High Tide in Venice

Attraction or Uncertainty?

Hight tide: exciting experience? Sometimes it is only a few centrimetres that wet the building’s foundations and the surrounding streets: greater problems arise when the moon along with atmospheric pressure and either the southerly wind (Scirocco) or the cold mortherly wind (Bora) causes the high tide to invade entire parts of the city. So of a pair of rubber boots and a curious attitude to tackle the “high tide experience” could be a visitor’s idea of fun, then a bit of light should be shed on the topic. If you consider the tide level to be “+100cm”, the measurements will refer to the increase relative to the average sea level (which by convention refers to the average sea level measured in 1897 at the Punta della Salute).

It is only when the tide exceeds +110cm that parts of the city start to become hindered by the effects of flooding. At the various public transport (steamboat and motorboat) stops throughout the city, there are maps that indicate the pedestrian routes that are elevated and not affected by the floods, therefore connecting seemigly inacessibile parts of Venice.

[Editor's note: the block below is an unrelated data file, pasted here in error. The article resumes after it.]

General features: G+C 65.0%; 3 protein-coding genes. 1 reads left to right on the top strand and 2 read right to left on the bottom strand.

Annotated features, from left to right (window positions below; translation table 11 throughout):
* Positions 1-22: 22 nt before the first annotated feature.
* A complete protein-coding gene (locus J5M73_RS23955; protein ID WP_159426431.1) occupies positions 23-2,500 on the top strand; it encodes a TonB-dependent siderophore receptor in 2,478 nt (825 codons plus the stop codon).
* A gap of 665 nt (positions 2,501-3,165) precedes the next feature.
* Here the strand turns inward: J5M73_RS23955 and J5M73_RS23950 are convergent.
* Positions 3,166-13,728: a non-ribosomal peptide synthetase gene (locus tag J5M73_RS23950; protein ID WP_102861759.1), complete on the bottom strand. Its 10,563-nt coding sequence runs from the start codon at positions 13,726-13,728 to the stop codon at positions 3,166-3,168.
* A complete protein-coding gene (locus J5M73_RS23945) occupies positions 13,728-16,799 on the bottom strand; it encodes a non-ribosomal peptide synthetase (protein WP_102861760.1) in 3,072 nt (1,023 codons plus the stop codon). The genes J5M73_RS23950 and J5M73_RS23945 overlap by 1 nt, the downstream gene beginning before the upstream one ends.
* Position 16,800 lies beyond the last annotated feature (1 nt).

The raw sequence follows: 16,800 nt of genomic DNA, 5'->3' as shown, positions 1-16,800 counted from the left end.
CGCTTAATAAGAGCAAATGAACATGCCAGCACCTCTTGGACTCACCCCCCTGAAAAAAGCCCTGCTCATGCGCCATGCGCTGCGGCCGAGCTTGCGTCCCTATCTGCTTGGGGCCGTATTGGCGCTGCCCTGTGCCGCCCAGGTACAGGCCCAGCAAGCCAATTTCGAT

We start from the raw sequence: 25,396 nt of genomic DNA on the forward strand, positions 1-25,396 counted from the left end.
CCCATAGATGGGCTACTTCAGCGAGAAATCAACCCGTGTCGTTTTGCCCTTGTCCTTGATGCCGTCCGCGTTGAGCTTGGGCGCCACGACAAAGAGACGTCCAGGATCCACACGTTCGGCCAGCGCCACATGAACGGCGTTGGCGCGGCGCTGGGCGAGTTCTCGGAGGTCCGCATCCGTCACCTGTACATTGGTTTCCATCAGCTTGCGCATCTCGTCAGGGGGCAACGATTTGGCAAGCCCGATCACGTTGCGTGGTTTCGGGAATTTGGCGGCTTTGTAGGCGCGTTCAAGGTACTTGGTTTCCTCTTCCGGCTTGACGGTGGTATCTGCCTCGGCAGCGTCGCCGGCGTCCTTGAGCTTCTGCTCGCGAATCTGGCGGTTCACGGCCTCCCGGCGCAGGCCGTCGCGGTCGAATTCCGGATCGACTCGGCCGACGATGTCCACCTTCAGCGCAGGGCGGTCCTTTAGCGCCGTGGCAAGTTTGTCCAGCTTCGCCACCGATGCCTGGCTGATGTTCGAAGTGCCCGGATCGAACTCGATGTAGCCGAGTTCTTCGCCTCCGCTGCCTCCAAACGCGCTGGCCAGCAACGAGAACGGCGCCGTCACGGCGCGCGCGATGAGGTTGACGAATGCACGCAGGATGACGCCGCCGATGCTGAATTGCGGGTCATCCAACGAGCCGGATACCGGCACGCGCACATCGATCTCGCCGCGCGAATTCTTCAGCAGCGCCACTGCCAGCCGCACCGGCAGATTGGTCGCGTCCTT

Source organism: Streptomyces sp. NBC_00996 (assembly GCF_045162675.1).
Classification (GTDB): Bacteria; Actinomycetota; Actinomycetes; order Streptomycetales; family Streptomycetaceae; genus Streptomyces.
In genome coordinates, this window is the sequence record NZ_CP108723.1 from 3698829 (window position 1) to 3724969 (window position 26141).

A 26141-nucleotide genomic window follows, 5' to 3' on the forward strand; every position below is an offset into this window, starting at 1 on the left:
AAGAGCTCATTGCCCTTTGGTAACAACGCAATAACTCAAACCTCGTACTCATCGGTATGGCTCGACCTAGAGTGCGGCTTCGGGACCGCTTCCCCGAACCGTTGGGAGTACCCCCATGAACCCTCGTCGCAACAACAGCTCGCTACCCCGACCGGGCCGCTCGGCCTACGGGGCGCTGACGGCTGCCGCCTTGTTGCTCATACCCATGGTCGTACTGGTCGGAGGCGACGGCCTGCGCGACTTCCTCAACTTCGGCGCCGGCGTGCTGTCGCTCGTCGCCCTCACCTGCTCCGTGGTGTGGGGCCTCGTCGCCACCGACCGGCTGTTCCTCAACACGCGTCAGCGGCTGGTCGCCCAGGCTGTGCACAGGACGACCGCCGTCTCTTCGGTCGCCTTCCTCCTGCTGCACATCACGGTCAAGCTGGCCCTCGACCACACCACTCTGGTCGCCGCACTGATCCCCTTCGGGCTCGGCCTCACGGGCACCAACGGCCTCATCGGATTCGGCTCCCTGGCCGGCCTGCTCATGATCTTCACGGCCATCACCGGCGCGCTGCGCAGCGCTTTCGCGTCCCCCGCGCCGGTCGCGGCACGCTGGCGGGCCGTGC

Moreover, sirens throughout the high tide days shouldn’t come a surprise as there are used to indicate the arrival of the floods. There are different combinations of acustic alerts to signal for tide levels. This is how to recognize the siren alerts: firstly an inital siren blast will be used to call people to attention.

Following this, for an expected level of:

110 cm – a prolonged acustic signal on the same “note”

120 cm – two acustic signals of a growing scale

130 cm – three acustic signals of a growing scale

140 cm and over – four acoustic signals of a growing scale

So actually, all that is needed to maintain an unhindered visiting schedule is a pair of rubber  boots that are readily availabile at our welcome desk.